CHECKING THE ESSAY

by David Martinsen (16.03.2021)

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CHECKING THE ESSAY.
It is of the utmost importance when writing an essay to check the first version of the essay. When writing a draft, your main task is to develop an argument, polish your main thoughts and arrange them in a strict sequence, accompanying them with illustrative materials or supporting data, etc. After writing the first draft, let it sit for a day or two and then return to work on revision and improvement, with a "fresh head."

When checking, first of all, pay attention to the strength of your argument. Does the essay you've written match your intentions in terms of work structure and analysis? Is it coherent and persuasive? Is enough data used? relevant data? used effectively? etc.

Then (last step) check for style (check for spelling, punctuation, etc.) and coherence (content) (by headings and subheadings, format, etc.)

WHAT DO THE EXAMINERS EXPECT FROM YOU?
You apparently want to get good grades for the assignments you complete. At the same time, the writing experience you gain (develop) while preparing essays and other assignments in your master's course will be of great value to you after you complete it, no matter which of your professional fields you find yourself in. Grades, being the instructor's feedback to the student, are needed on the one hand to encourage intellectual activity that finds expression in written work as a means of communication, and on the other hand, grades discourage "bad" intellectual work by the student.

SO, WHAT DO EXAMINERS GIVE GOOD GRADES FOR?
For the ability to construct and prove your position on certain problems based on the knowledge you have acquired.
[Remember that in the subjects we deal with, there are no absolutely "right" or "wrong" answers to questions, as there are in physics or mathematics - there are only more or less reasoned points of view. Remember also that you don't get grades simply for agreeing with your lecturers' point of view - the examiners expect you to think for yourself, i.e., what you think about it].

When advancing your own position, your focus is on your ability (ability) to critically and independently evaluate a range of data and viewpoints/arguments from others; your ability to understand, evaluate, and connect the key points of any problems and issues; your ability to differentiate (what is more and what is less important); understand analytical approaches and models; differentiate opposing approaches and models and their application to empirical material, discussions of principled issues, and the conduct of development po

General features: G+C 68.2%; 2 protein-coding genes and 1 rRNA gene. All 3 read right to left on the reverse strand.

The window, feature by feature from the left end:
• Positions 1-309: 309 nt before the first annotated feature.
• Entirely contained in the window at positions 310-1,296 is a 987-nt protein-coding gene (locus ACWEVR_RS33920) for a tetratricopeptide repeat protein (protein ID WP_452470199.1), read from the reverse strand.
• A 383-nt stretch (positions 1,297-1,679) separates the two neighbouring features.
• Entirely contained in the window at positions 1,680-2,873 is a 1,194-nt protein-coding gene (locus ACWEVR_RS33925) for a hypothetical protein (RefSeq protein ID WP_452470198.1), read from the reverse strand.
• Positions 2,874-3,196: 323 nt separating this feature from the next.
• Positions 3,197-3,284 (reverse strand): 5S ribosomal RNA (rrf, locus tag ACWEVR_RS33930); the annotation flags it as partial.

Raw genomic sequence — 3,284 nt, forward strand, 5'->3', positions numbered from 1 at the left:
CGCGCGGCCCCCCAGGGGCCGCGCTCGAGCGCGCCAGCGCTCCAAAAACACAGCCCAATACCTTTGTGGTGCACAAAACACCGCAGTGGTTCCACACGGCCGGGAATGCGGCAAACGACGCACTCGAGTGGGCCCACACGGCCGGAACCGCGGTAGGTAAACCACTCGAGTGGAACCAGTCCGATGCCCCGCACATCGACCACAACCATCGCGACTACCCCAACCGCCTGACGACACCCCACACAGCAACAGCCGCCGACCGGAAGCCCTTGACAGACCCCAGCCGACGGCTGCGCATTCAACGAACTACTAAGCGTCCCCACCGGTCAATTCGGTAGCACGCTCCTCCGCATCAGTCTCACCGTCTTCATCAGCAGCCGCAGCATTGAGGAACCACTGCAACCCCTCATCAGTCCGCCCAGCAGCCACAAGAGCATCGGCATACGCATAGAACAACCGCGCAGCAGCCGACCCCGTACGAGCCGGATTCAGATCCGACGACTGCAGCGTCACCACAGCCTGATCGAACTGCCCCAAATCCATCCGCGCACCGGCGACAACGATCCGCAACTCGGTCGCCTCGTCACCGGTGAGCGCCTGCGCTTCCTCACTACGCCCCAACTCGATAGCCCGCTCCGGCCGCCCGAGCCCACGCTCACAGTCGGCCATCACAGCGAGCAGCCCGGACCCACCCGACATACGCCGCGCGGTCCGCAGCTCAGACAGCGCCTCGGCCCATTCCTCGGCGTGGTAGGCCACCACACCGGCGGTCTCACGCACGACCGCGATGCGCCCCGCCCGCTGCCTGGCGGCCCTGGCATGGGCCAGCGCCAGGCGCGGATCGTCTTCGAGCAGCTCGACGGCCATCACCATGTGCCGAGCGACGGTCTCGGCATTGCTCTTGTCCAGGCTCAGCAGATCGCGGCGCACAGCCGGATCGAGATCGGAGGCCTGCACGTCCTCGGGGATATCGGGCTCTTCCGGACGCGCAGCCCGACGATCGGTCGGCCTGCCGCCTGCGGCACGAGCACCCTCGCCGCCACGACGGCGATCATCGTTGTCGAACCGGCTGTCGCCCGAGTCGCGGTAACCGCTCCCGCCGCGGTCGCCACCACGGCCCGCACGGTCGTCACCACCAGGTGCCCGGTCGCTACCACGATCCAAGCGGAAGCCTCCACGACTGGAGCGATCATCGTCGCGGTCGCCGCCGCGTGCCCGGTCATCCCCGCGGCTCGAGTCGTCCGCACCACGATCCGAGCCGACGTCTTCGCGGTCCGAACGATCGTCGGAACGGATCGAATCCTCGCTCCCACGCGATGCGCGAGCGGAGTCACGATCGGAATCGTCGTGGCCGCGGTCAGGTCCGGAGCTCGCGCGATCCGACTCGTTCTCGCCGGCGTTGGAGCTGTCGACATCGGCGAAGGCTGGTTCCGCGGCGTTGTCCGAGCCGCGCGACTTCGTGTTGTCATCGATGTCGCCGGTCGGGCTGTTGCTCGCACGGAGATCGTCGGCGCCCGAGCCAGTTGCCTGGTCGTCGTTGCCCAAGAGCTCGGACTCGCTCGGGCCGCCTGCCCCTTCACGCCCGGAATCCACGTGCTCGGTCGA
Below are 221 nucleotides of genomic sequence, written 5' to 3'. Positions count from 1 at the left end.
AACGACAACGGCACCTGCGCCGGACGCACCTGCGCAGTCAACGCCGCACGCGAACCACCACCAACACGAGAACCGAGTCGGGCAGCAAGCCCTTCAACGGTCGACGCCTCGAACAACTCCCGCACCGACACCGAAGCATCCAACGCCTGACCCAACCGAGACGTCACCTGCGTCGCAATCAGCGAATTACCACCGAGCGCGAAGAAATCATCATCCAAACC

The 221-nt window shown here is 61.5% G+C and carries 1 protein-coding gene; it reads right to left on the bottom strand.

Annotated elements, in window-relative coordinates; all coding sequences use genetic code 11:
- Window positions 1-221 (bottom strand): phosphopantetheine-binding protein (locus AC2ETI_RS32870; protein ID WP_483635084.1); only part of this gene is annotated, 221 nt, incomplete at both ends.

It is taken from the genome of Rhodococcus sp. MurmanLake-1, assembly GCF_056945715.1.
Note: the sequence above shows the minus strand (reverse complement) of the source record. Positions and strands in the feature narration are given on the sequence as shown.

Need to write briefly, clearly, and concisely. (Making the most of limited length.)

WHAT DON'T THE EXAMINERS LIKE? (WHAT YOU SHOULD AVOID)
1. the fact that you can't answer the question.
2. Poor organization of your answer.
3. Failing to stick to your answer to the main question.
4. Using rhetoric (assertion) instead of argumentation (proof).
5. Careless handling of data, including overgeneralization.
6. The essay you wrote was not made by you, but by a special essay writing services.
7. Too extensive descriptive part, not supported by analytical material.
8. Presenting other viewpoints without stating your own position.
9. Repetition unnecessarily.

HOW TO WRITE A GOOD ESSAY: Checklist
1. Before you begin.
Have you carefully read the relevant literature? (paperhelpwriting and book chapters; case studies, if needed; other relevant sources).
Do you have sufficiently detailed and organized outlines?
Have you read the question carefully? Have you thought through what the approach to the problem will be and how it will be defended?
2. Structure of the essay
Have you developed an argument?
Have you prepared a writing plan according to the stages of the argument?
Do you have a good system of subheadings (related sequence)?
3. essay writing
Does the essay meet the following requirements:
Is the introduction concise and relevant to the topic? Does it include points such as: a rationale for choosing the approach you use; having a brief definition of all basic terminology according to your intentions for their use?
Do you follow a system of subheadings?
Do you formulate one clear main question in each paragraph?
Are the paragraphs presented in a logical sequence?
Do you use evidence effectively?
Do you make proper references to sources?
Do you avoid repetition? Excessive generalization? Descriptions without analysis or argumentation? Summarizing other points of view without stating your own point of view and justifying it?
Is your conclusion concise and relevant?
Do you indicate any other (broader) applications and implication of the topic you are investigating?

More information:
Strategies To Really Make Your Article Writing Pay Off For You
Proven Format of Article Writing Makes It As Easy As Paint-By-Numbers
Writing Articles Online – How To Deliver The Content Readers Want



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